- Turkey's Getir, Germany's Gorillas and Britain's Dija are just a few of the apps promising users 10-minute grocery deliveries.
- Venture-backed grocery delivery firms have raised roughly $1.56 billion in Europe so far this year, up from $687 million in 2020.
- Investors believe these start-ups will thrive long after the pandemic, but some experts question their business models.
LONDON — A new crop of start-ups in Europe are offering to deliver people's groceries in just 10 minutes, fueled by venture capitalists and an acceleration of online commerce during the coronavirus pandemic.
Turkey's Getir, Germany's Gorillas and Britain's Dija are just a few of the apps promising users 10-minute grocery deliveries. It's an increasingly crowded market with many new entrants attempting to gain a strong foothold in local markets.
"The acceleration in the grocery space has been huge and went together with what has been happening in the pandemic," Alberto Menolascina, co-founder and CEO of Dija, told CNBC in an interview.
Dija, which operates in London, Paris and Madrid, raised $20 million in seed funding in December. Menolascina, a former Deliveroo employee, founded the firm with colleague Yusuf Saban. Both Getir and Gorillas entered the U.K. capital earlier this year.
These firms operate what's known as "dark stores," fulfilment centers designed to carry out online orders rather than serve customers in person. Dija and Gorillas hire their couriers rather than relying on contractors like Deliveroo and other players in the gig economy.
Venture capital investors are gushing over speedy delivery start-ups. Venture-backed grocery delivery firms have raised around $1.56 billion in Europe so far this year, according to PitchBook, easily surpassing the $687 million that flowed into the sector in 2020.
And the deals are only getting more competitive. According to Bloomberg, both Getir and Gorillas are seeking investment rounds of at least $500 million, which would value them at $7 billion and $6 billion, respectively.
Gorillas declined to comment on the Bloomberg report. Getir wasn't immediately available at the time of publication.
It's not hard to see why investors are flocking to the red-hot grocery delivery market. Food delivery apps like Uber Eats, DoorDash and Deliveroo are making big bets on online grocery shopping. Their businesses have thrived as people spent more time at home due to coronavirus restrictions.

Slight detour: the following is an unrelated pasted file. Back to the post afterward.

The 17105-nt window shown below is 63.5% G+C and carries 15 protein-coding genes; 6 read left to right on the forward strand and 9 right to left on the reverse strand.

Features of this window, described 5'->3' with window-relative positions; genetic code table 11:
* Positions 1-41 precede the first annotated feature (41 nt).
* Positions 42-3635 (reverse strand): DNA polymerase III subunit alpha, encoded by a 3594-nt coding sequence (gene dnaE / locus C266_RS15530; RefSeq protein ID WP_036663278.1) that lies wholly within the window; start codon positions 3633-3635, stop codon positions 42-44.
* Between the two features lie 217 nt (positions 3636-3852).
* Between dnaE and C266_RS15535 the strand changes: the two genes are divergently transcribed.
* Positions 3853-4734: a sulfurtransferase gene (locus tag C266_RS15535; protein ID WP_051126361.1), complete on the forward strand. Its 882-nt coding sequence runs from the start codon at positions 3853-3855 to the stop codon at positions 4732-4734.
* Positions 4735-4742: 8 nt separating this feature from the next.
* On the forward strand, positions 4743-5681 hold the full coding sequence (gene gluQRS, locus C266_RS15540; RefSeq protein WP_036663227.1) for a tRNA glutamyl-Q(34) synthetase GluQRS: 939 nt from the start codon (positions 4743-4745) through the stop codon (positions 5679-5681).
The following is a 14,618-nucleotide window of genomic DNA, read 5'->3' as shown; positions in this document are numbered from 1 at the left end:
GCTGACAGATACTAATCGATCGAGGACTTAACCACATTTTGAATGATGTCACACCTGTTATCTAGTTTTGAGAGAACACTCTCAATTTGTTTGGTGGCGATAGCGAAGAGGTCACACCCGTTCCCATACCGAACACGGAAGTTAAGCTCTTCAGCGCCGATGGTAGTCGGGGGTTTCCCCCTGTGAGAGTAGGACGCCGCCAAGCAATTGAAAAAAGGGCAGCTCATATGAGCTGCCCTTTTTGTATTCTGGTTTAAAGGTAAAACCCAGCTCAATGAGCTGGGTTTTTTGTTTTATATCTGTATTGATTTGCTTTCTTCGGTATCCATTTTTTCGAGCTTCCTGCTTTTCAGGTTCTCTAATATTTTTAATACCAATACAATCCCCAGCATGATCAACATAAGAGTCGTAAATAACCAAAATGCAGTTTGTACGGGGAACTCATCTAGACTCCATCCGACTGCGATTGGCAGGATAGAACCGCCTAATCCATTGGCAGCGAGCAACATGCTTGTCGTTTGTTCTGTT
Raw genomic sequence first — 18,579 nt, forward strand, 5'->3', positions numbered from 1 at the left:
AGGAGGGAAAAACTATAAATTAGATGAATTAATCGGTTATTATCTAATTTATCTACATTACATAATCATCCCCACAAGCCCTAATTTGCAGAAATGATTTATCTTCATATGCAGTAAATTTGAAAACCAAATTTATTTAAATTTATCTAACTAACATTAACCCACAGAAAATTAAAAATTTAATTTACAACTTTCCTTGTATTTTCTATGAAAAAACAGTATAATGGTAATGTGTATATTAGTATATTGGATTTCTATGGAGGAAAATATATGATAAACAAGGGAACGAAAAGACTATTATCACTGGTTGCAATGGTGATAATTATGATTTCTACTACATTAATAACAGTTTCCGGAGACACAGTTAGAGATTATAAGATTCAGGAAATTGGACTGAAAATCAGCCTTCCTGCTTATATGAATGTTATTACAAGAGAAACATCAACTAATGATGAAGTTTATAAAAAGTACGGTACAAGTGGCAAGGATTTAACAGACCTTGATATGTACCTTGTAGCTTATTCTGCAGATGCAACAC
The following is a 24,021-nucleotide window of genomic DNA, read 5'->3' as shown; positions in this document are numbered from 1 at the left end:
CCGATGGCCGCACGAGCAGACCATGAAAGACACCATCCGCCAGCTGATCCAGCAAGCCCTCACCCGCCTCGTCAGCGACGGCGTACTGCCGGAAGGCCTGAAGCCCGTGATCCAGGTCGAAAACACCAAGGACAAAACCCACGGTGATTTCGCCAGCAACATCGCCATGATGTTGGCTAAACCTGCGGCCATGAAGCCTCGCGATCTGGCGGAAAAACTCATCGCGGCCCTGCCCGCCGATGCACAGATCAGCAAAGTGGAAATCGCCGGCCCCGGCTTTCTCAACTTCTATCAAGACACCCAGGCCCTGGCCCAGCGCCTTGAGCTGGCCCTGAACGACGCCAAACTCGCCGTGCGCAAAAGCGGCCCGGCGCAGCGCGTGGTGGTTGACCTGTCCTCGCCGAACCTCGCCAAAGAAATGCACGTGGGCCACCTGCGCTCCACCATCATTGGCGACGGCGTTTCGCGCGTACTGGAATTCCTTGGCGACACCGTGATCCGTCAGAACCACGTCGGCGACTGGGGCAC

In the U.K., traditional supermarkets are still the dominant players in online grocery delivery, adding significant numbers of users in the pandemic, according to app analytics firm App Radar. Tesco was the most-downloaded groceries app on the Google Play Store, adding 1.2 million users since March 2020, while Asda — which was sold by Walmart in an $8.8 billion deal last year — was close behind, adding 964,000.
The upstarts are beginning to catch up, however. Gorillas has amassed 112,000 downloads on Google Play since its launch in March last year, according to App Radar.
"At the moment, if you look purely at the numbers these startups are obviously far behind established players such as Amazon and the major grocery retailers," Thomas Kriebernegg, CEO and co-founder of App Radar, told CNBC. "However, things to do change quickly."
Kriebernegg said the delivery of groceries was a "hyper local problem" that required investments in specific regions. He added the space could be ripe for consolidation as some of the start-ups gain scale, with big tech names like Amazon and retail giants among the potential acquirers. Amazon is already an active player in the space, having launched its own online grocery brand called Amazon Fresh in 2017.
Another U.S. company, SoftBank-backed start-up Gopuff, was valued at $8.9 billion in a $1.15 billion financing deal earlier this year, giving it enough financial firepower for a potential takeover, while Instacart raised $265 million at a whopping $39 billion valuation.
Investors believe these start-ups will thrive long after the pandemic. But some retail industry executives and experts are skeptical on the rise of rapid grocery delivery apps.
Alex Harvey, chief of advanced technology at U.K. online grocery pioneer Ocado, told Insider last month that he doesn't think start-ups pose a long-term competitive risk to his business.
Jat Sahi, retail industry consulting lead at Fujitsu, told CNBC that the grocery upstarts' positions "don't seem very defensible."
"It's a useful service and will grow quickly," Sahi said via email. "But how do you differentiate one from the other? If you can't differentiate, you'll never make much margin or profit."
"Price really matters and it'll be a long time before these guys get the scale to get Tesco, Sainsbury, Asda etc pricing, especially if they are carving up the market between them," he added. "Tech and consumer trends make this easy to do, but it's hard to make it differentiated and highly profitable."
Sahi added that dark stores "probably won't work as well for these start-ups as dark kitchens," restaurant facilities designed to cater directly to online customers, "as store products are comparable whereas restaurant meals aren't."
The impending reopening of economies after lengthy lockdowns also threatens to stunt the growth of fast-growing delivery platforms. In its first-quarter trading update, Deliveroo recently warned it "expects the rate of growth to decelerate as lockdowns ease." Deliveroo has seen its share price slump 36% since its disappointing IPO in March.